I have a few words I want to say about Stone's Throw #4 before it comes out tomorrow. I didn't want to litter the journal with my rambling, so I'll just write about it here. Maybe I'll take this down later, but for now, I just wanted to say my piece.
the poetry inside the pages will be scarce compared to past issues. That's because this issue of Stone's Throw was the most difficult issue I've worked on yet.
Not too long after the election I sent out a call to numerous poets for "The Democracy Benefit Issue." Initially I purposely avoided people I previously published in the journal and focused on poets associated with Black Lives Matter and other activist movements. These were the people who I thought stood to lose the most under the incoming Trump administration. I wanted their voices.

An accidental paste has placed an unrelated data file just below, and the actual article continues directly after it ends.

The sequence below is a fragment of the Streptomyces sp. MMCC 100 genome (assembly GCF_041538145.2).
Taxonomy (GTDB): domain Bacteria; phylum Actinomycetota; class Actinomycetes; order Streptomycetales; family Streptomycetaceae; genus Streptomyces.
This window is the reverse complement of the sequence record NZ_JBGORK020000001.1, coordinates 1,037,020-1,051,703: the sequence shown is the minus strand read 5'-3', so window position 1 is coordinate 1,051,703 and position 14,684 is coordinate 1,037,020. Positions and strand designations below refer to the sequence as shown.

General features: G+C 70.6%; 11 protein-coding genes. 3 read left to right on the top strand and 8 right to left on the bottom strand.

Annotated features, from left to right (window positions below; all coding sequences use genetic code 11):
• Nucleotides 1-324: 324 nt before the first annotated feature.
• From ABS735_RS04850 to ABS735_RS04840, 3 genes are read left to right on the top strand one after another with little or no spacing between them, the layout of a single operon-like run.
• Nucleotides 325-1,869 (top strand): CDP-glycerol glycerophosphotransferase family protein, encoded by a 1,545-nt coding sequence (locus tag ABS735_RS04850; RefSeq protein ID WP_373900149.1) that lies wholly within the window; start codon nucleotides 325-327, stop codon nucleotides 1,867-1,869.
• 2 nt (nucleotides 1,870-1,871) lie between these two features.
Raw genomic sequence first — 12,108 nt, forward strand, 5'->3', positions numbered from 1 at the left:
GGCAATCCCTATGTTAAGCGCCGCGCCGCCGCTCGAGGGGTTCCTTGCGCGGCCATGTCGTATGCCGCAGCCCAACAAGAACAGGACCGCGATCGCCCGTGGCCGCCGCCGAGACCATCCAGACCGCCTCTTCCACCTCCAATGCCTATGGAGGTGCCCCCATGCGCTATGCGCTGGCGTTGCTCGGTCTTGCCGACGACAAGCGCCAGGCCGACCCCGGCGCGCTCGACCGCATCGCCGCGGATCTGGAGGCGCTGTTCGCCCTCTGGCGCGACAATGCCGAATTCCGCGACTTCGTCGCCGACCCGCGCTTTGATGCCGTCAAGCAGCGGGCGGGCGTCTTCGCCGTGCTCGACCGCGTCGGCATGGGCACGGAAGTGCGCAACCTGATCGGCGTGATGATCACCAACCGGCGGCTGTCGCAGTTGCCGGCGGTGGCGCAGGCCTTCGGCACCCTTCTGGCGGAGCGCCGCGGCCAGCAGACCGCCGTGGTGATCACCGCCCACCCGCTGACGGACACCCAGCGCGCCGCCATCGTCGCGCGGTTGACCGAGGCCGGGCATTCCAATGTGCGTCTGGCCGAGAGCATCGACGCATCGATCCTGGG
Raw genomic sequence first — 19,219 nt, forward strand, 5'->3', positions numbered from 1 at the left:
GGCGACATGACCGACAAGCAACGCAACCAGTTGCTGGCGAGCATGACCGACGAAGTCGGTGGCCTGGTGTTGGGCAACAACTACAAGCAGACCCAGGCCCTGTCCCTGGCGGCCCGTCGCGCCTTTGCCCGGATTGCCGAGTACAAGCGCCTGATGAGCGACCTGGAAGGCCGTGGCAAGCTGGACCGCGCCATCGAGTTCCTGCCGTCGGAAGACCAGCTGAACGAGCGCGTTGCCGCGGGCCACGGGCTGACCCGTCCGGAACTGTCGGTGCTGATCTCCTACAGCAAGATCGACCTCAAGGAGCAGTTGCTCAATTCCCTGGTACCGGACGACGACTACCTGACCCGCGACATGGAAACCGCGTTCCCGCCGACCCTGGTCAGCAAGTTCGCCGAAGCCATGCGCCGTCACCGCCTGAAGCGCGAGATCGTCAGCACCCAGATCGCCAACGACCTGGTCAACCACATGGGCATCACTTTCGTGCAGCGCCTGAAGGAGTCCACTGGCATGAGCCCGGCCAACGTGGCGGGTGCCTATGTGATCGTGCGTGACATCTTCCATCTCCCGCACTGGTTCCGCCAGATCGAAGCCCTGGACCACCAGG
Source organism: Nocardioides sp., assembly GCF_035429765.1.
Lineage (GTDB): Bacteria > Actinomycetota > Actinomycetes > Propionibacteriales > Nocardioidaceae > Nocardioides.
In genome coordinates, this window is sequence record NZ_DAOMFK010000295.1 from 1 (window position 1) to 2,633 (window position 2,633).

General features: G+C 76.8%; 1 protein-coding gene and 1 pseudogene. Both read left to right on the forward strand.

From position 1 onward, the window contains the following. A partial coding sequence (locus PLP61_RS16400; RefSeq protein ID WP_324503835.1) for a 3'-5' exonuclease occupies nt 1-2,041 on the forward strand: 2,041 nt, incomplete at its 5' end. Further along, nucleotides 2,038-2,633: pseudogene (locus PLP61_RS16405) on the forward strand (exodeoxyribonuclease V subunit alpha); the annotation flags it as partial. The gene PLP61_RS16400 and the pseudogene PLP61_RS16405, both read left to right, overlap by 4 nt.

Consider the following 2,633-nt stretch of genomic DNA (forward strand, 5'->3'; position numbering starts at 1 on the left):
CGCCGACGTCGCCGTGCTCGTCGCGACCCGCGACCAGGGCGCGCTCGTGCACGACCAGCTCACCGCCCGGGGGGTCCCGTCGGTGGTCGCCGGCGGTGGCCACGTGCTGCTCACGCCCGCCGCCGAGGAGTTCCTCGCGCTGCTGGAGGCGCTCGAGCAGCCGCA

Only one of this initial group replied.
Trump has left the people as a whole atomized among people most would call "the left." Groups that would have banded together as a norm no longer did after November 2016.
I tried to figure out why.
I found that for the most part, "the left" was divided into two groups: Those who were outraged and shocked that Trump could win and those who were not only not surprised but disgusted at those who were.
Really, this "SNL" skit explains it better than I do, I should end it there, but I'll go on a bit more.
So while the former group was well represented from the start, it took some doing to get the latter group on board.
On one hand, I wasn't entirely successful. I hope that this is remedied with the next issue. I'm not sure how I will do it. Maybe I will do a Black Lives Matter issue. Maybe I'll get a guest editor who understands the second group better than I do.
On the other hand, the extra time I had to take allowed for my new selection process to be more organic than it's been in the past. I am very happy with the selection I have going up tomorrow, and I'm grateful to the contributors for having faith in me.
See you tomorrow.